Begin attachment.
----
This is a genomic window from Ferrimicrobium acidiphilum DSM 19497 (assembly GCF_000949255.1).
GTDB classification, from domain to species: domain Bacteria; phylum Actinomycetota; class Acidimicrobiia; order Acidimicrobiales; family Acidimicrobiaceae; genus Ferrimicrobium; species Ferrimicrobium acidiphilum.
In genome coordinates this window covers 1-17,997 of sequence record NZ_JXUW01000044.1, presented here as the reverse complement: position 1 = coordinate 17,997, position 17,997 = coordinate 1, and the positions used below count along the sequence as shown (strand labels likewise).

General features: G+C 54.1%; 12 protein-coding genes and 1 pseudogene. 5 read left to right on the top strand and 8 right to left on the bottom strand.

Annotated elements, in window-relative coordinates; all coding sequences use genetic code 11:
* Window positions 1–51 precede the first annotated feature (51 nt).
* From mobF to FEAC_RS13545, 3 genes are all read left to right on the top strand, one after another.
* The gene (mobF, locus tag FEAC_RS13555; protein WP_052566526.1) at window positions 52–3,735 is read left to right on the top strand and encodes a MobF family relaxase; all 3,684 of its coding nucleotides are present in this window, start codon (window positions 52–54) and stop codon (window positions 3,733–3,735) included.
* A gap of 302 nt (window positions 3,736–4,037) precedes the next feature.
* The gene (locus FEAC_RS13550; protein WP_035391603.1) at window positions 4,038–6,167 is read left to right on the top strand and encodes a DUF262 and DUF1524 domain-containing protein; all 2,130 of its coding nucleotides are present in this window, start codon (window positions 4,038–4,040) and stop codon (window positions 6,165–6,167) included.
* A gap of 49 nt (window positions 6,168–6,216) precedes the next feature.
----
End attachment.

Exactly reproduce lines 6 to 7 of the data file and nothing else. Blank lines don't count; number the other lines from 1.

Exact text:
* Window positions 1–51 precede the first annotated feature (51 nt).
* From mobF to FEAC_RS13545, 3 genes are all read left to right on the top strand, one after another.